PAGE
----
More specifically, DHS will, from time to time, issue Broad Area Announce­ments (BAA) that are designed to elicit industry feedback on what capabilities are extant in the commercial world that would be useful to the Government. On the basis of the BAA results, the DHS prepares a full and open RFP. Companies in the U.S. are also encouraged to submit unsolicited proposals and “white papers” that reflect leading edge thinking in ­industry. These often result in full blown procurements.

Again, in contrast, the Canadian national security authorities within PSEPC and its agencies do not encourage communication with industry players. In fact, at least in the previous Federal Govern­ment (and no evidence exists to suggest things have changed much), “there is no mechanism for taking in unsolicited proposals from industry.” This statement was made in a letter to me by the former Deputy Minister of PSEPC. Also, in one of the key PSEPC agencies, a Crown Corporation, while the President was referring industry members to the V.P. in charge of technical innovation, that V.P. level executive made it very clear to everyone who attempts to set up a capabilities briefing meeting that she would NOT meet with industry representatives.

And don’t think that because you have reached a senior level in your organization that this will make any difference …. it won’t!

The clever marketer will always find ways around the senior bureaucrat’s screening process. So, a peek at upcoming conferences and symposia where the country’s national security status and plans are being discussed should provide an opportunity for the persistent business development executive to tag a government speaker around the coffee run right? Wrong! At a recent AFCEA defence and security conference in Ottawa, a new avoidance technique was demonstrated. If senior government officials don’t show up for the event, they don’t have to be bothered by those pesky industry folks. So, instead of showing up at the allotted keynote time – or sending a departmental sub – word came that the ADM was “on French” and therefore unable to make the awaited ­address to the information-­hungry crowd of industrialists.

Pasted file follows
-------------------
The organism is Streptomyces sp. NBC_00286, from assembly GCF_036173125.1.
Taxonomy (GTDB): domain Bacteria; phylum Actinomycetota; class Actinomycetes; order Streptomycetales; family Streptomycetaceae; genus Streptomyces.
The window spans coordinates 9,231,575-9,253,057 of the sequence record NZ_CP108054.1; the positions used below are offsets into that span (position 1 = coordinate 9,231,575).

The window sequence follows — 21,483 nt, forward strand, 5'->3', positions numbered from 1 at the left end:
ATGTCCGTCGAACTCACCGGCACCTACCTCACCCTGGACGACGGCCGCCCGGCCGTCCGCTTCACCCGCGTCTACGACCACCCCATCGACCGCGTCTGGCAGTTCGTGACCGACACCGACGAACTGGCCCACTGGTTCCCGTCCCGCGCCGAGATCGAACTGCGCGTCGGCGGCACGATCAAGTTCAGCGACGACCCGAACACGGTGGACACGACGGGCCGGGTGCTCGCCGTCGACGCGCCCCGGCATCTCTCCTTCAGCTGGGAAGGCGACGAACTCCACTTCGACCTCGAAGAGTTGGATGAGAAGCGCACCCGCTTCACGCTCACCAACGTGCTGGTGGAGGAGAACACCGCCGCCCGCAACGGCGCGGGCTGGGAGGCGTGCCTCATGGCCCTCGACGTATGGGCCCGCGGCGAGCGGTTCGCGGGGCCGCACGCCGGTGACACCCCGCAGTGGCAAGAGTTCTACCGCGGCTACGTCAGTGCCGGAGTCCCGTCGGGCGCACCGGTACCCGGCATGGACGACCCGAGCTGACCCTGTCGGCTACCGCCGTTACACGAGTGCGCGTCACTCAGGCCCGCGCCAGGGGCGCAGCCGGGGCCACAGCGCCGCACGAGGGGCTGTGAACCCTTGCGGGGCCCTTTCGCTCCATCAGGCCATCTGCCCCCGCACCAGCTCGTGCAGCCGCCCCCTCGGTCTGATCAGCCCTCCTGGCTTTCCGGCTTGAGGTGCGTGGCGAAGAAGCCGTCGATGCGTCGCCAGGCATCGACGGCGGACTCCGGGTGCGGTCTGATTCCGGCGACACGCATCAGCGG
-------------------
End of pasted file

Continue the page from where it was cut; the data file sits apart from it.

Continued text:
Sometimes, even when they show up at meetings, they do so without the necessary knowledge. I recently sat in a meeting with a director general from Canada’s security department and tried to understand where, in this official’s section, there could be room for industry to get involved and contribute to the cause of emergency preparedness for Canada. As it turned out, this particular official did not know what budget was available for protecting Canada’s critical infrastructure assets from natural or man-made threat.

Fire All Guns
So what, then, is the answer? How is it possible for an industry player to have a dialogue with the safety and security managers in our national government so that the requirements for solutions to our national safety and security interests are defined by the best minds in both the private and the public sector? To say that the input from industry must not influence a decision involving public funding indicates an incredibly naïve and dangerously ineffective attitude of arrogance on the part of some members of government.

A new dialogue and development directive is needed for PSEPC. In my view, major cultural changes are necessary among the top civil “servants” at PSEPC. The leaders in that department must recognize that Canadian Industry is part of the solution team – not an impediment to our National Security and Prosperity challenge. For this to work, we must increase open dialogue, minimize surprise and eliminate paranoia.

Canadians expect no less – so let’s step back, grab a new sheet of paper, and get it done ‘right’ now.  

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Major (Ret.) Harold Bottoms is an Ottawa-based consultant.
© FrontLine Security 2006